# Statistical discrepancy;Canada; Unadjusted (v62295575); from Cube 36100103: Gross domestic product, income-based

Compensation of employees is defined as the total remuneration, in cash or in kind, payable by an enterprise to an employee in return for work done by the latter during the accounting period

## Series Attributes:

Unit and Multiplier:
Dollars, Millions
Frequency:
Quarterly
A time series is said to be “not seasonally adjusted” when no adjustments have been made to it to remove predictable seasonal regularities due to normal variations in climate through the year, the schedule of religious, civic and other holidays, established social patterns such as the timing of the school year and other factors of this nature. Time series that have not been seasonally adjusted are also not adjusted for calendar effects, as for example when one month has more working days (Mondays to Fridays) than another. Time series that are not seasonally adjusted are typically more volatile than time series that are seasonally adjusted.

## Methods:

Statistical Discrepency:
Statistics Canada produces two independent measures of quarterly gross domestic product. One measure is referred to as gross domestic product by expenditure, which is a measure of all final expenditures less imports within the accounting period. The other measure is referred to as gross domestic product by income, which measures all the incomes generated as a result of the production of goods and services within the accounting period.

While these two measures should be identical, for statistical reasons they diverge each quarter, that is, there is a statistical discrepancy between the two measures. Rather than forcing the measures to be equal, Statistics Canada publishes the statistical discrepancy between these two measures and incorporates it into its official measure of gross domestic product. The sign and direction of the statistical discrepancy provides users with some indication about the quality of the current quarter’s estimate.

The gross domestic product statistical discrepancy is calculated by first deriving the arithmetical mean of the measure of gross domestic product by expenditure approach and gross domestic product by income approach. Second, gross domestic product by income approach is subtracted from the average gross domestic product to derive the statistical discrepancy on the income side. Finally, the gross domestic product by expenditure is subtracted from the average gross domestic product to derive the statistical discrepancy on the expenditure side.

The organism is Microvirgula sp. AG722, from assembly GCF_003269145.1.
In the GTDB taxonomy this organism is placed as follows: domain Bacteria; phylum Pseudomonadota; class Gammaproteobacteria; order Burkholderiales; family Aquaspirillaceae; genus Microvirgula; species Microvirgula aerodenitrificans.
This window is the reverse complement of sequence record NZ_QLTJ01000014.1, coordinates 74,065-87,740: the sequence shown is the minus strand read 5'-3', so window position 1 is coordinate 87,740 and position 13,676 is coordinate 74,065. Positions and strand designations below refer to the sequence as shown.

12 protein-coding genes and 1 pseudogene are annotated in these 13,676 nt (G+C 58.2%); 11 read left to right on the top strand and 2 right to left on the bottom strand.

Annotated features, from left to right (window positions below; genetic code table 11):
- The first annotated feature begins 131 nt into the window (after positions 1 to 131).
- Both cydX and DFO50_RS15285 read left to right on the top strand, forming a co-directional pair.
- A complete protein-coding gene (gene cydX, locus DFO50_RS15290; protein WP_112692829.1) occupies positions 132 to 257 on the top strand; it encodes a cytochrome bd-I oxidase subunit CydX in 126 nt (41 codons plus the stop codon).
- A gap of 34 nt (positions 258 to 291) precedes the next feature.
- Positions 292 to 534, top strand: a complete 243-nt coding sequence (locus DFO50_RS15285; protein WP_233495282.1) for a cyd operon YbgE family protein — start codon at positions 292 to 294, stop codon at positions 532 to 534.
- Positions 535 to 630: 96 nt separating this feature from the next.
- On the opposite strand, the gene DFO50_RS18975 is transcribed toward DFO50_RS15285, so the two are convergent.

This is best illustrated using an example. Assume that gross domestic product by income approach yields an estimate of 1,000,000,000 and gross domestic product by expenditure approach yields an estimate of 1,000,000,500.

The average gross domestic product (and official measure of gross domestic product) would be:

(1,000,000,000 + 1,000,000,500)/2 = 1,000,000,250

The income side statistical discrepancy would be:

1,000,000,250-1,000,000,000 = 250

The expenditure side statistical discrepancy would be:

1,000,000,250-1,000,000,500 = -250

The average gross domestic product calculated above is the official method of measuring Canada’s gross domestic product. In many countries they often target one of the measures of gross domestic product as the official measure. For example, in the United States the gross domestic product by expenditure approach is the official measure of gross domestic product. They do not calculate or incorporate the notion of a statistical discrepancy into their official estimate of gross domestic product.

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